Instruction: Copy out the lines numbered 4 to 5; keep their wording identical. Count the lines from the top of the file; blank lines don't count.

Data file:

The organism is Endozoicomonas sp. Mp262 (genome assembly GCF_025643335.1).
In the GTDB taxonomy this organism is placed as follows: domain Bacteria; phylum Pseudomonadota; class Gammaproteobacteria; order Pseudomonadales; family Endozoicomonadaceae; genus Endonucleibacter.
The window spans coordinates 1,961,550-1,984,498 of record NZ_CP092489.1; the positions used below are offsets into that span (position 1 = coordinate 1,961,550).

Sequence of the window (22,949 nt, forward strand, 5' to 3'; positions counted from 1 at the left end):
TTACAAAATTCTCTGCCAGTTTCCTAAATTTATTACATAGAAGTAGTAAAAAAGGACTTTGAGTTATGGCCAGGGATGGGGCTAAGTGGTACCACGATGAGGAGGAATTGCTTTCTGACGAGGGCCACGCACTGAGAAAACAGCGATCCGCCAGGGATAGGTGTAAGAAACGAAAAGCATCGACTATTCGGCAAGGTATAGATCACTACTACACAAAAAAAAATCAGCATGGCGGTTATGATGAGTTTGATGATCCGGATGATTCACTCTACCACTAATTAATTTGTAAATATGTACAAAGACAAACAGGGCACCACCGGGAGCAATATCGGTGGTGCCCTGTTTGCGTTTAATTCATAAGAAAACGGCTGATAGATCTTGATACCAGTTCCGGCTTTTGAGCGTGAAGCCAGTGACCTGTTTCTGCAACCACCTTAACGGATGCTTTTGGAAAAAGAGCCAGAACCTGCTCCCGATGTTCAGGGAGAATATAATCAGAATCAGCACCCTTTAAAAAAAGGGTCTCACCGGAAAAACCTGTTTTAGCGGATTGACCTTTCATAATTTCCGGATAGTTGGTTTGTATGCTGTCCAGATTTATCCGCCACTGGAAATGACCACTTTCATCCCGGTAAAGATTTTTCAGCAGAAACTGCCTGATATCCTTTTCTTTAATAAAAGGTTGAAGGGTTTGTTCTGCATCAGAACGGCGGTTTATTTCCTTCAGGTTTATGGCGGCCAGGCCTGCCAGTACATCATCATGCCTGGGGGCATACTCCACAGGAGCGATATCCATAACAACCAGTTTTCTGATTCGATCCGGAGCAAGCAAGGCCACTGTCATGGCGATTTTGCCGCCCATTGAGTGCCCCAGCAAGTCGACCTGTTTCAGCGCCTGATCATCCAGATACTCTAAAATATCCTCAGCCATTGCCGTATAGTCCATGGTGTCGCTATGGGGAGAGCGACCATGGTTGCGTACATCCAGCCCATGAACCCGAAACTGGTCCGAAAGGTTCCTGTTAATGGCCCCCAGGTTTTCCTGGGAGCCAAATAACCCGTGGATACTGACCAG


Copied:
Sequence of the window (22,949 nt, forward strand, 5' to 3'; positions counted from 1 at the left end):
TTACAAAATTCTCTGCCAGTTTCCTAAATTTATTACATAGAAGTAGTAAAAAAGGACTTTGAGTTATGGCCAGGGATGGGGCTAAGTGGTACCACGATGAGGAGGAATTGCTTTCTGACGAGGGCCACGCACTGAGAAAACAGCGATCCGCCAGGGATAGGTGTAAGAAACGAAAAGCATCGACTATTCGGCAAGGTATAGATCACTACTACACAAAAAAAAATCAGCATGGCGGTTATGATGAGTTTGATGATCCGGATGATTCACTCTACCACTAATTAATTTGTAAATATGTACAAAGACAAACAGGGCACCACCGGGAGCAATATCGGTGGTGCCCTGTTTGCGTTTAATTCATAAGAAAACGGCTGATAGATCTTGATACCAGTTCCGGCTTTTGAGCGTGAAGCCAGTGACCTGTTTCTGCAACCACCTTAACGGATGCTTTTGGAAAAAGAGCCAGAACCTGCTCCCGATGTTCAGGGAGAATATAATCAGAATCAGCACCCTTTAAAAAAAGGGTCTCACCGGAAAAACCTGTTTTAGCGGATTGACCTTTCATAATTTCCGGATAGTTGGTTTGTATGCTGTCCAGATTTATCCGCCACTGGAAATGACCACTTTCATCCCGGTAAAGATTTTTCAGCAGAAACTGCCTGATATCCTTTTCTTTAATAAAAGGTTGAAGGGTTTGTTCTGCATCAGAACGGCGGTTTATTTCCTTCAGGTTTATGGCGGCCAGGCCTGCCAGTACATCATCATGCCTGGGGGCATACTCCACAGGAGCGATATCCATAACAACCAGTTTTCTGATTCGATCCGGAGCAAGCAAGGCCACTGTCATGGCGATTTTGCCGCCCATTGAGTGCCCCAGCAAGTCGACCTGTTTCAGCGCCTGATCATCCAGATACTCTAAAATATCCTCAGCCATTGCCGTATAGTCCATGGTGTCGCTATGGGGAGAGCGACCATGGTTGCGTACATCCAGCCCATGAACCCGAAACTGGTCCGAAAGGTTCCTGTTAATGGCCCCCAGGTTTTCCTGGGAGCCAAATAACCCGTGGATACTGACCAG